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Until today, Joe Kittinger was one of a kind.

Much of the planning for any complicated project involves contingencies for when things go wrong. NASA’s manned space program was no different — one of the reasons why Apollo 13 was able to get back successfully was that the organization was used to the idea that things might explode or malfunction or otherwise not work. In the event of a near-space malfunction, NASA wanted to find out whether or not it was possible for an astronaut to bail out of a spacecraft.

You can’t exactly test something like that without actually sending someone up there to do it, so the U.S. government picked Joe Kittinger, a skillful pilot with a history of high-altitude balloon tests. The mission was simple: Kittinger would ride a specially-constructed balloon wearing a prototype space suit to about 100,000 feet, step out onto the railing, and jump.

This is, of course, an insane thing to do. Nothing about the environment at 100,000 feet is hospitable to human life — it’s about as close to space as you can get without it actually being space. Kittinger lost consciousness in an earlier jump — without his guidance, his body went into a spin that placed extreme stresses on his limbs. Another bit of foresight saved his life: his parachute opened automatically at a set altitude, and Kittinger was free to go up again. On his final ascent, one of his hands swelled up to about twice its normal size due to a pressurization malfunction — you can well imagine what the pressure differential would do to an unprotected human body at that altitude — but Kittinger went anyway. Here’s what it looked like:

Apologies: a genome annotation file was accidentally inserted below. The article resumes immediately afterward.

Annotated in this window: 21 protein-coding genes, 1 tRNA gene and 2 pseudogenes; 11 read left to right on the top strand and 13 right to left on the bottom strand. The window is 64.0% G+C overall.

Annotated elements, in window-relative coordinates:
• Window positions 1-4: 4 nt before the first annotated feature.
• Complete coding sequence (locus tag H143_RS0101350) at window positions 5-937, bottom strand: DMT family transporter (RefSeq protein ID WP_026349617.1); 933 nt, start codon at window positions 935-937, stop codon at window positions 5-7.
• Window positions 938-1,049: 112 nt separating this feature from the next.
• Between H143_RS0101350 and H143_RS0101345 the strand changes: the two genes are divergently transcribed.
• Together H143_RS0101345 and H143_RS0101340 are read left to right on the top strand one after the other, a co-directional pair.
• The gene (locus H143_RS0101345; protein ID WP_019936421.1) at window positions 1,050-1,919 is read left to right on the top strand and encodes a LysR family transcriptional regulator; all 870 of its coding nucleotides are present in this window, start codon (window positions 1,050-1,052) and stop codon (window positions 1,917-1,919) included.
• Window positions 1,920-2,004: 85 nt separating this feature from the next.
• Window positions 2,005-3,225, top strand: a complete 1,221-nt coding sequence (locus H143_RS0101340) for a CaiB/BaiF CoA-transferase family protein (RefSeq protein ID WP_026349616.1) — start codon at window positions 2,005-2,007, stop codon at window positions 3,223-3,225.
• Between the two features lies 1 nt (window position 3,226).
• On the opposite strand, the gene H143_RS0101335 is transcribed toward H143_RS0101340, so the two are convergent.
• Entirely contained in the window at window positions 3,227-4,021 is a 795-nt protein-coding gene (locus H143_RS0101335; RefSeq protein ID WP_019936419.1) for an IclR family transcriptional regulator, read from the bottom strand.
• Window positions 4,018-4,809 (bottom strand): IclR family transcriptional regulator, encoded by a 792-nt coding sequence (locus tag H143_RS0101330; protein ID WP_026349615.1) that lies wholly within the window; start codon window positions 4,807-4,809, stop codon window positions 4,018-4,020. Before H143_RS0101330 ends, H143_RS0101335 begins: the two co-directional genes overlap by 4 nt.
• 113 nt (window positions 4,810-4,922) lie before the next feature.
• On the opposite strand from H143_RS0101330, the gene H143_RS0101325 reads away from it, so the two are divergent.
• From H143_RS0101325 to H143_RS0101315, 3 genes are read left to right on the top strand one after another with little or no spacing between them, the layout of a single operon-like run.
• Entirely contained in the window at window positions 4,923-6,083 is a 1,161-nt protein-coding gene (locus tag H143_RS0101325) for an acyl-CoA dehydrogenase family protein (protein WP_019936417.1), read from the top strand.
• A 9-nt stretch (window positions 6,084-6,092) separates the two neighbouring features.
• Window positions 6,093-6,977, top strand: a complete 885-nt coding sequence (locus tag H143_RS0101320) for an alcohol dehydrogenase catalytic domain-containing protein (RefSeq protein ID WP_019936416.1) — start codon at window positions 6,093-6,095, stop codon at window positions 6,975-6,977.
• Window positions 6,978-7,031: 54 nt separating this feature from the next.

Joe Kittinger fell for four and a half minutes. He hit speeds of more than six hundred miles an hour. He made himself into a meteor.

Kittinger deployed his own parachute this time, and floated to safety in a desert in New Mexico. All told, he had fallen 102,800 feet, a record until today.

Joe Kittinger is 84 years old, his days of falling long over. Today, he sat in a mission control room, talking a man named Felix Baumgartner through an experience only the two of them had ever shared. Felix Baumgartner is a professional daredevil — he’s jumped off buildings and statues and, on one skydive, across the English channel. Baumgartner’s equipment is more advanced, and his mission more public, but he still had to do what Kittinger did — look down at distant Earth, step out onto a railing, and jump.

On the ground, watching as a man fell through his record, moving faster than the sound of the words he was broadcasting, Joe Kittinger must have felt that he’d finally found someone he could really relate to. We use the phrase “standing on the shoulders of giants” to give credit to those who’ve come before us, but giants are lonely. They’re more likely to give us a hand up. If only we’d ask.

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